It was a windy, cold, and rainy Friday afternoon when a crowd of about 30 entered the Stokes Art Tent to watch a new play reading. The name of the play was The Angels, which featured four characters (not including the narrator). The play centered on two sisters, Diana and Rose, who tried to revive their dead father. In order to do so, they perform a ritual to summon what they think are two angels, Sam and Yuri. The ritual is successful, and Yuri and Sam appear. They do not, however, wish to revive the sisters’ father, as it goes against one of their many codes. Due to their refusal, Diana and Rose refuse to let the angels leave, a fact that Yuri begrudgingly agrees to and Sam viciously opposes.
Since it was just a reading, as opposed to an actual play, the script was very much on display, and it held up quite well. There was a remarkable balance between dramatic and comedic moments, and both earned appropriate crowd reactions. Some of the lines seemed a bit overwrought, but, overall, it was a fast-paced and enjoyable play.
The best performance during the reading was given by the actor playing the part of Sam, whose impassioned delivery of his lines was, at times, a real show-stopper. Even though it was just a read-through, he displayed a good range of emotions and tonal qualities, as well as strong and voracious physical hand gestures which effectively accented his lines. Rose also gave a riveting performance—her tragic descriptions of how much she loved her father were delivered with tasteful emotion.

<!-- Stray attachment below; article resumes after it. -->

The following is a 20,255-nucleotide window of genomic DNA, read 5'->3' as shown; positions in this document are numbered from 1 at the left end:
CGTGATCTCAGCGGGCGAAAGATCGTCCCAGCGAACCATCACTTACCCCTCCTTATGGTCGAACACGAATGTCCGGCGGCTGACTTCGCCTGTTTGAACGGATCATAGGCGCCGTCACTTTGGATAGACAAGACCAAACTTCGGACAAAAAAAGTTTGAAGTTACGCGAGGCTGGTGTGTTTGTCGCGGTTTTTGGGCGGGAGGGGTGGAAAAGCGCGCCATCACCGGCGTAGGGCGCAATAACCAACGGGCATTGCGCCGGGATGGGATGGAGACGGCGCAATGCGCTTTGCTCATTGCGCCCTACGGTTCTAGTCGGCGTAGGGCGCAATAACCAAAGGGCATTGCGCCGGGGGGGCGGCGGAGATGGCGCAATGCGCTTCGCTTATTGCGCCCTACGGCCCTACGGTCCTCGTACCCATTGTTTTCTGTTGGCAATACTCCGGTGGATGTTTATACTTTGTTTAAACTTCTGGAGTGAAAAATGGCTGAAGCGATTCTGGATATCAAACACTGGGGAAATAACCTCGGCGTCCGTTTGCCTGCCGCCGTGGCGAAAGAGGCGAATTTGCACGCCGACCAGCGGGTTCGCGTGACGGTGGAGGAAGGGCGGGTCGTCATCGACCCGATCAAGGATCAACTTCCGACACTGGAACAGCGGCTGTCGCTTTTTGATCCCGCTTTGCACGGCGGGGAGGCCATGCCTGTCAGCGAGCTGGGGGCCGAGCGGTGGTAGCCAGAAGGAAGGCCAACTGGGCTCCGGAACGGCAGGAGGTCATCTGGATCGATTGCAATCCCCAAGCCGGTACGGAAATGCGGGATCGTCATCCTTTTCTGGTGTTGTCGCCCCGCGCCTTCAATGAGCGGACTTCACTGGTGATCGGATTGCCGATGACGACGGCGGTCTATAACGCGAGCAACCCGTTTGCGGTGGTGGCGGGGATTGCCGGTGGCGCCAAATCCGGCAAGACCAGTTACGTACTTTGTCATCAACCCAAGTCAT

The play functioned as a slow burn, but that was partly to its own benefit, as it engaged the audience in the fates of all the characters, commanding the majority of the attendees to stay attentive to the script for the read-through’s full runtime. In addition, the audience noticeably reacted to the main, climactic events, gasping and clapping, when appropriate.
The stage and design provided was minimal, but there still was a soft glow of backlighting, which set the mood well and gave an atmospheric surrounding to the chairs that were present as the sole props. The Stokes Art Tent made a fitting home for the performance, especially considering that the art on the walls heightened the sense of creativity and exploration during the event.
Contemporary Theatre’s New Play Showcase was a welcome celebration of an art form that rarely receives the amount of recognition it deserves in mainstream media and, more importantly, allowed new voices to break into show business. The writing on display, although entertaining without the effect of costume, set, or blocking, would make an excellent candidate for a full-fledged production. With the addition of these elements, The Angels could bring exciting new ideas to the forefront of the BC arts scene.
Featured Image by Celine Lim / Heights Editor